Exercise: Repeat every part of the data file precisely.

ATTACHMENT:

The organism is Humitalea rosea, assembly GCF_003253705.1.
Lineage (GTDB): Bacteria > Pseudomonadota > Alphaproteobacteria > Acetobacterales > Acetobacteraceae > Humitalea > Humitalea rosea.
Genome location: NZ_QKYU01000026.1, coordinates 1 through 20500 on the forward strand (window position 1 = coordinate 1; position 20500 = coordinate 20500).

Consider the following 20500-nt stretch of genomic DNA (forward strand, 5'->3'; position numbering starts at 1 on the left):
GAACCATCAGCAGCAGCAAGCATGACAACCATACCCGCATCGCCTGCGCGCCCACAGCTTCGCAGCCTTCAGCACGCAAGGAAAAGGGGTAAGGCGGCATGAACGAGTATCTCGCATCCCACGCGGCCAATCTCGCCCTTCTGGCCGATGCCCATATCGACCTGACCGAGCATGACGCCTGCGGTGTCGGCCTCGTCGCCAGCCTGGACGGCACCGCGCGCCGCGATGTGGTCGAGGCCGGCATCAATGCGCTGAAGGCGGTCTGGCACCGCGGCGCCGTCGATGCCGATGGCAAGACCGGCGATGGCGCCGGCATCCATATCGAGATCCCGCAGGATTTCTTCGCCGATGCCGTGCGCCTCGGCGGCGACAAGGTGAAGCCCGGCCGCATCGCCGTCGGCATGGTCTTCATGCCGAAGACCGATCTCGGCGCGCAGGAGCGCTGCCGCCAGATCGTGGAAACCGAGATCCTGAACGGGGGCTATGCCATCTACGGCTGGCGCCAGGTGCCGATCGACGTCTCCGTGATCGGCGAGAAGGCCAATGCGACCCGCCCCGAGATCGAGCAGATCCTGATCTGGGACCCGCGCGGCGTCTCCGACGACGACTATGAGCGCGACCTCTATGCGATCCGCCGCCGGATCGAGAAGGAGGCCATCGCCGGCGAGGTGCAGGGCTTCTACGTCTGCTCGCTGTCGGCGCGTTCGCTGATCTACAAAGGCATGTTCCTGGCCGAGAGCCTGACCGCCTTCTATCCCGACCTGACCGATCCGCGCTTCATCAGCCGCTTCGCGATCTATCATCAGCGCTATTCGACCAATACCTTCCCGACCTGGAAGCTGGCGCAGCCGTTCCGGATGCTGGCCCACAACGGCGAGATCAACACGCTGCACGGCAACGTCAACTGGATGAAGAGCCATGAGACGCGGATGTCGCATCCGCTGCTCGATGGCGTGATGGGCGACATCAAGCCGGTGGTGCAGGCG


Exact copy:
The organism is Humitalea rosea, assembly GCF_003253705.1.
Lineage (GTDB): Bacteria > Pseudomonadota > Alphaproteobacteria > Acetobacterales > Acetobacteraceae > Humitalea > Humitalea rosea.
Genome location: NZ_QKYU01000026.1, coordinates 1 through 20500 on the forward strand (window position 1 = coordinate 1; position 20500 = coordinate 20500).

Consider the following 20500-nt stretch of genomic DNA (forward strand, 5'->3'; position numbering starts at 1 on the left):
GAACCATCAGCAGCAGCAAGCATGACAACCATACCCGCATCGCCTGCGCGCCCACAGCTTCGCAGCCTTCAGCACGCAAGGAAAAGGGGTAAGGCGGCATGAACGAGTATCTCGCATCCCACGCGGCCAATCTCGCCCTTCTGGCCGATGCCCATATCGACCTGACCGAGCATGACGCCTGCGGTGTCGGCCTCGTCGCCAGCCTGGACGGCACCGCGCGCCGCGATGTGGTCGAGGCCGGCATCAATGCGCTGAAGGCGGTCTGGCACCGCGGCGCCGTCGATGCCGATGGCAAGACCGGCGATGGCGCCGGCATCCATATCGAGATCCCGCAGGATTTCTTCGCCGATGCCGTGCGCCTCGGCGGCGACAAGGTGAAGCCCGGCCGCATCGCCGTCGGCATGGTCTTCATGCCGAAGACCGATCTCGGCGCGCAGGAGCGCTGCCGCCAGATCGTGGAAACCGAGATCCTGAACGGGGGCTATGCCATCTACGGCTGGCGCCAGGTGCCGATCGACGTCTCCGTGATCGGCGAGAAGGCCAATGCGACCCGCCCCGAGATCGAGCAGATCCTGATCTGGGACCCGCGCGGCGTCTCCGACGACGACTATGAGCGCGACCTCTATGCGATCCGCCGCCGGATCGAGAAGGAGGCCATCGCCGGCGAGGTGCAGGGCTTCTACGTCTGCTCGCTGTCGGCGCGTTCGCTGATCTACAAAGGCATGTTCCTGGCCGAGAGCCTGACCGCCTTCTATCCCGACCTGACCGATCCGCGCTTCATCAGCCGCTTCGCGATCTATCATCAGCGCTATTCGACCAATACCTTCCCGACCTGGAAGCTGGCGCAGCCGTTCCGGATGCTGGCCCACAACGGCGAGATCAACACGCTGCACGGCAACGTCAACTGGATGAAGAGCCATGAGACGCGGATGTCGCATCCGCTGCTCGATGGCGTGATGGGCGACATCAAGCCGGTGGTGCAGGCG